Answer by Karen Garrett
No. The account is for the benefit of the beneficiary, not the custodian.
Answer by Ken Golliher
I agree with the preceding answer all the information available to the bank indicates the deposit does not belong to the loan applicant. Generally, all a custodian has is "naked possession" of the property, he or she has no elements of ownership at all the ability to pledge the funds for the custodian's debts is out of the question.
However, the reason this dilemma is on your plate is that one of your fellow employees allowed this customer to open the account without adequate documentation. Saying "No" should only be the preface to revising the relationship.
There are 6 or 7 inviolate rules in account opening. One of them is: "Never let someone use a fiduciary title in an account unless they have a piece of paper supporting it." If it is "custodian under XUTMA", you have X's state statute incorporated by reference, if it is "attorneyinfact," you have the power of attorney, if it is "guardian," you are looking for a court order. If they want to call themselves "Trustee," that's fine. You either get a copy of a written trust agreement or know there is a state statute authorizing such an account title.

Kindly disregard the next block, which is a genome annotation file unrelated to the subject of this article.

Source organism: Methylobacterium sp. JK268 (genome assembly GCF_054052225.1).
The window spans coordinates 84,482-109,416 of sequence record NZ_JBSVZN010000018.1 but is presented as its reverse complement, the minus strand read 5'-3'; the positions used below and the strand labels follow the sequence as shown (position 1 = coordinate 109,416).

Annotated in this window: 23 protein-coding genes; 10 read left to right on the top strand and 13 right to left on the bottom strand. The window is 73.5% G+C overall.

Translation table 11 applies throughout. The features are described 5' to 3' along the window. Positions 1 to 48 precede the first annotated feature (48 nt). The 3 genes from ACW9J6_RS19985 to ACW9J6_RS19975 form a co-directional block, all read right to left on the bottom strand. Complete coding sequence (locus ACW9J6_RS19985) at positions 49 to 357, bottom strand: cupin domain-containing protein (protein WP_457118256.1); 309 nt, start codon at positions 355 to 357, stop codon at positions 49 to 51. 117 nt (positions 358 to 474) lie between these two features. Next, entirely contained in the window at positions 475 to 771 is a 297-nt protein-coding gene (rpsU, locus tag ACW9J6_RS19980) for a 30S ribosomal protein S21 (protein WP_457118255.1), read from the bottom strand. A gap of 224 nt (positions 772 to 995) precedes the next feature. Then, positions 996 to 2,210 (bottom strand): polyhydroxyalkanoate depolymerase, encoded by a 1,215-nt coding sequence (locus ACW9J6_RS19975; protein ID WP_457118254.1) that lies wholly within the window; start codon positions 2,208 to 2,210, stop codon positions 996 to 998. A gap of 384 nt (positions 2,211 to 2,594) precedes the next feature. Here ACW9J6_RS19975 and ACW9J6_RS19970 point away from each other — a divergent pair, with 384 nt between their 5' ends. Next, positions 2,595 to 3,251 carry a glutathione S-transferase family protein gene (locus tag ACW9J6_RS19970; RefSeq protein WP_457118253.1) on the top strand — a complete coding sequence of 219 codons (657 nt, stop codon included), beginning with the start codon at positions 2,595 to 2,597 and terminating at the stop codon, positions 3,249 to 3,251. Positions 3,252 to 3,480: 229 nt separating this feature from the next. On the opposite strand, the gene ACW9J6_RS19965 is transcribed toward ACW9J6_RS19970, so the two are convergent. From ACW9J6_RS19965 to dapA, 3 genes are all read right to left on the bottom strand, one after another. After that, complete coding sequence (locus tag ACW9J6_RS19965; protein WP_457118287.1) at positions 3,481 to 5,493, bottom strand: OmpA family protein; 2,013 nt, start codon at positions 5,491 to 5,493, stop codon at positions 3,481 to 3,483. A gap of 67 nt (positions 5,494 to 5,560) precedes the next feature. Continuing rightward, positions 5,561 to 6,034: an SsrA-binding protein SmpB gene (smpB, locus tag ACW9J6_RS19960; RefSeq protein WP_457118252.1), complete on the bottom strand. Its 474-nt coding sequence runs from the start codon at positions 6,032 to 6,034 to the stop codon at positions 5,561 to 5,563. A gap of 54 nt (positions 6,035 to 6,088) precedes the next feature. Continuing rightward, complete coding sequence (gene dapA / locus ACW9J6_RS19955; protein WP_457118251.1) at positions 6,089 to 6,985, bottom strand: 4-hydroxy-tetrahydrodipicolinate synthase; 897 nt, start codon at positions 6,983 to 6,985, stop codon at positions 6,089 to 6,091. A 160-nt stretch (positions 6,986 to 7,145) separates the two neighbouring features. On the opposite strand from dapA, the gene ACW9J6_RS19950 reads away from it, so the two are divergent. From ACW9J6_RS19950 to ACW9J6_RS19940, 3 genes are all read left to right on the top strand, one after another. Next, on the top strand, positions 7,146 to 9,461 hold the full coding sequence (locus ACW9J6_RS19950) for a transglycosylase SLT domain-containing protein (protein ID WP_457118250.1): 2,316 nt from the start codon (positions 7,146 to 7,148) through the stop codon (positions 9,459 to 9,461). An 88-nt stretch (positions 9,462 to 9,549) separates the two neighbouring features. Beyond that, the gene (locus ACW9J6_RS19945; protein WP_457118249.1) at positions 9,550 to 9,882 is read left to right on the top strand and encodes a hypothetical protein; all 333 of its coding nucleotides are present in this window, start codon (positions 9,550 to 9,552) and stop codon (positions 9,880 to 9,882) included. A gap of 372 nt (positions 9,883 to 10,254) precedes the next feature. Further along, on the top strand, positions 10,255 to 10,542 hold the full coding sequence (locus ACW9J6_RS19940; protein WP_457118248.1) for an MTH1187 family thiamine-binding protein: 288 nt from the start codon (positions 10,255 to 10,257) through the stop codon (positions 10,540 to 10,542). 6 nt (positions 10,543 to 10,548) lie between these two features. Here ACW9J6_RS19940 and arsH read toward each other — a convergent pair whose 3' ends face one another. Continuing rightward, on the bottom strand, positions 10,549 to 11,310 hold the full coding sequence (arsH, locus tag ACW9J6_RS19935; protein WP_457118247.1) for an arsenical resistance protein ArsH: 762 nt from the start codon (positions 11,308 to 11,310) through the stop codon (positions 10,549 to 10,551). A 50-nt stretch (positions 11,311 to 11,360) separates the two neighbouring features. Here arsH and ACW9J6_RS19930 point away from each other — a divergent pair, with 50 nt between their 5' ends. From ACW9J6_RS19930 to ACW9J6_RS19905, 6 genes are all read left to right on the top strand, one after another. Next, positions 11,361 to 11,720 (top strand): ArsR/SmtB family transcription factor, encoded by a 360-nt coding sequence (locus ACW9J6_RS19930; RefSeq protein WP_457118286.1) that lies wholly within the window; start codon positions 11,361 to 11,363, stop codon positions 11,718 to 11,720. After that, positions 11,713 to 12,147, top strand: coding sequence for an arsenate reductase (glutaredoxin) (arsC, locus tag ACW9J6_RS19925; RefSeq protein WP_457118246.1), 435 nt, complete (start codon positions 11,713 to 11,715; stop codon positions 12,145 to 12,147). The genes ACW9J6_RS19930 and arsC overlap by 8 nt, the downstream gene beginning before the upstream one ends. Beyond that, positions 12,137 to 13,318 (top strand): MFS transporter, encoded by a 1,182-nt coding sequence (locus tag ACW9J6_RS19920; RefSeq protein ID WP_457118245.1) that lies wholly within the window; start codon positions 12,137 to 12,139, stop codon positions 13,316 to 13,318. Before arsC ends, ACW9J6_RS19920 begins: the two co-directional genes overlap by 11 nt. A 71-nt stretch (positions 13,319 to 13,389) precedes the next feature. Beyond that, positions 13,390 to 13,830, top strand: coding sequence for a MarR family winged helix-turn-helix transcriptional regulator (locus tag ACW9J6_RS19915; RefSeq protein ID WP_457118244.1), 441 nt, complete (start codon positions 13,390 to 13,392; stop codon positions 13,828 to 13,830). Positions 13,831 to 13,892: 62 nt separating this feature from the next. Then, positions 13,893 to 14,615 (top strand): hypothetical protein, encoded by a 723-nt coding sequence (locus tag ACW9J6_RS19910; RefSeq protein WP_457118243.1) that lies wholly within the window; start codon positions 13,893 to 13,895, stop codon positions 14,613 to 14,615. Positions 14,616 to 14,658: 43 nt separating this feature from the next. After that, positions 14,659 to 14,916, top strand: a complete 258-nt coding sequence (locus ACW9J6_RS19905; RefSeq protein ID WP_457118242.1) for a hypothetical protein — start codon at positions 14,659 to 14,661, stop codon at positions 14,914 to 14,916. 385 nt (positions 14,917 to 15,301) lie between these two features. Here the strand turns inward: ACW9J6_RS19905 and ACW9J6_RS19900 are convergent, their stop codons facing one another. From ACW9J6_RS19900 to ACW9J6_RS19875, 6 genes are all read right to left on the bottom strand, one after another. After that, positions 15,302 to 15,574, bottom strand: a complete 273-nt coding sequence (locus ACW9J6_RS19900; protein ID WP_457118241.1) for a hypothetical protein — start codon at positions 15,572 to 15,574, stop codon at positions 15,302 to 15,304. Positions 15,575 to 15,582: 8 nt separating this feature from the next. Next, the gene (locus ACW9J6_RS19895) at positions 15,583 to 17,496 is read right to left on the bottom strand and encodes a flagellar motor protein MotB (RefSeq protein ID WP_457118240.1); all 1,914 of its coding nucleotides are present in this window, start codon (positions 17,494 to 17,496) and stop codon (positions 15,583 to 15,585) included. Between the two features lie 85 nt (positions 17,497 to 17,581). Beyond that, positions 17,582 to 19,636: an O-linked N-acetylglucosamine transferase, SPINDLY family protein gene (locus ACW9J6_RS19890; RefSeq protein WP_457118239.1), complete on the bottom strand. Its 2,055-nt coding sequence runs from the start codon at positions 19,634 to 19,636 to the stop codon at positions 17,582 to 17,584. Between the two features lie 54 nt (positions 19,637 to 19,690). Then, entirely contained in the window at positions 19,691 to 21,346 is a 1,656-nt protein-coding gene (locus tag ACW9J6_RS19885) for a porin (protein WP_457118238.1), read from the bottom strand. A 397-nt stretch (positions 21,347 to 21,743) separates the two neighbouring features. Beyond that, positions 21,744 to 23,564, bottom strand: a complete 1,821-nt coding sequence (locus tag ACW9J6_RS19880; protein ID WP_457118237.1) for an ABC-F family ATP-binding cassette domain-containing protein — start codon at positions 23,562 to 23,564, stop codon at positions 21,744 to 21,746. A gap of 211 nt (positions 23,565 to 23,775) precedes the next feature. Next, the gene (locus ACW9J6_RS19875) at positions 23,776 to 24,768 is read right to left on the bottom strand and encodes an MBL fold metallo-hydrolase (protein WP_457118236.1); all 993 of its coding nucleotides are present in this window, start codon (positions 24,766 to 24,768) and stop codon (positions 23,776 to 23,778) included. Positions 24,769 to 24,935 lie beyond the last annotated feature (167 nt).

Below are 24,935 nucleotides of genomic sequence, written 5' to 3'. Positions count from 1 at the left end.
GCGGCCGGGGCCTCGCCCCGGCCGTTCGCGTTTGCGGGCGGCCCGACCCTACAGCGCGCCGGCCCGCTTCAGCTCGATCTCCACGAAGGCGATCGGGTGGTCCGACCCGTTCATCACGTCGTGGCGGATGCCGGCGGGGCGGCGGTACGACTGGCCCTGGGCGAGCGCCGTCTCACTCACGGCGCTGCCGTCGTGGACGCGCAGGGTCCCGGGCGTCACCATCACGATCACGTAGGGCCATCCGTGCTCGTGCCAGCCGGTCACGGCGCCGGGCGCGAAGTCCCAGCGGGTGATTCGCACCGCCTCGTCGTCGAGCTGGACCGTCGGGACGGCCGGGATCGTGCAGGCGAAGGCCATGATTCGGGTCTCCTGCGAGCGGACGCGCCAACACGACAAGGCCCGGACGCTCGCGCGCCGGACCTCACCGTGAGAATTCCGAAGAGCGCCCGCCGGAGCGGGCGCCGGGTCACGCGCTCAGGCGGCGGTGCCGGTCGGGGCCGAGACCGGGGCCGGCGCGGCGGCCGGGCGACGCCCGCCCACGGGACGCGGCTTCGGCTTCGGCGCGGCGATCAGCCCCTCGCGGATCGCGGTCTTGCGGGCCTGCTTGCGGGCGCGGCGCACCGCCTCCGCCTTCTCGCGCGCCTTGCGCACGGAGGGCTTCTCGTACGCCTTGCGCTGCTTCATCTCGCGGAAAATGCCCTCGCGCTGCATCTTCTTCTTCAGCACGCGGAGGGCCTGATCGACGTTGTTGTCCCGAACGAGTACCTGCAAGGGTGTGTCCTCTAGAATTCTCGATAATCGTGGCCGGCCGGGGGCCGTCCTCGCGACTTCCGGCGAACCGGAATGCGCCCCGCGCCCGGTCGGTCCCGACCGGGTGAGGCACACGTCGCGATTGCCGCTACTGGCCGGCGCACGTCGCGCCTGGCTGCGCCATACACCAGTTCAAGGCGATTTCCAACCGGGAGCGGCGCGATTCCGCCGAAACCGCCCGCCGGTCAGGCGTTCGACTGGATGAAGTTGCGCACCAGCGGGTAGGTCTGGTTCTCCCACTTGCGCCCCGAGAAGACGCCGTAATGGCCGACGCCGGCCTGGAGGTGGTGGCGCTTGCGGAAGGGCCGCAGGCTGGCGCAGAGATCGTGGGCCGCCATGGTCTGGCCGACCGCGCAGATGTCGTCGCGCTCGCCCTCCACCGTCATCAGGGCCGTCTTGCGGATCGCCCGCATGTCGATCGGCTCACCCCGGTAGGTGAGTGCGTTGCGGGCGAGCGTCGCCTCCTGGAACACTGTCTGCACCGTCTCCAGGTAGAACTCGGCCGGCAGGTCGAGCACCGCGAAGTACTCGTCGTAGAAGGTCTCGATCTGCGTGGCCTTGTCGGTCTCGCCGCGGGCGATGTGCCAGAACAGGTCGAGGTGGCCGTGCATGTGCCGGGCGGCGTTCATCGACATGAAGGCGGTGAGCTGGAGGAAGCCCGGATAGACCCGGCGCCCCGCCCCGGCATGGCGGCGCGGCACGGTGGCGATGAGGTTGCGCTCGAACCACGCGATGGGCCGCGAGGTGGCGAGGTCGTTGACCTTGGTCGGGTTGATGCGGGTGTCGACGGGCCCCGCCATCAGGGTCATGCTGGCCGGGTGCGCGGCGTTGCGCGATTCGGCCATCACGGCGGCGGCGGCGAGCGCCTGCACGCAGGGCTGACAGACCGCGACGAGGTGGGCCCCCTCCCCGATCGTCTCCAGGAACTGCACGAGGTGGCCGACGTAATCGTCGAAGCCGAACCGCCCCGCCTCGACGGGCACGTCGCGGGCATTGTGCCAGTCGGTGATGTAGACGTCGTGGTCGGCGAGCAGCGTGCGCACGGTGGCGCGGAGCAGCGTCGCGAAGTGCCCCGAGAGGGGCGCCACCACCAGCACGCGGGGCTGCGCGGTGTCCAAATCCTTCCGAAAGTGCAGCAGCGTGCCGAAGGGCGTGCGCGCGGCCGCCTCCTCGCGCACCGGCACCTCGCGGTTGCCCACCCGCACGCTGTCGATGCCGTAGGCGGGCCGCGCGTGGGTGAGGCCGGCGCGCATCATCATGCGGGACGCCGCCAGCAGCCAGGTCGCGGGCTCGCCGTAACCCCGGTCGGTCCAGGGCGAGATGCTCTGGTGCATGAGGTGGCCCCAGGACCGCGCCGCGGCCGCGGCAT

Here, if the party wants to be a "custodian," your institution should receive a copy of a custodial agreement. As the purported owner is a minor, he or she probably does not have the ability to name a custodian.
First published on BankersOnline.com 3/4/02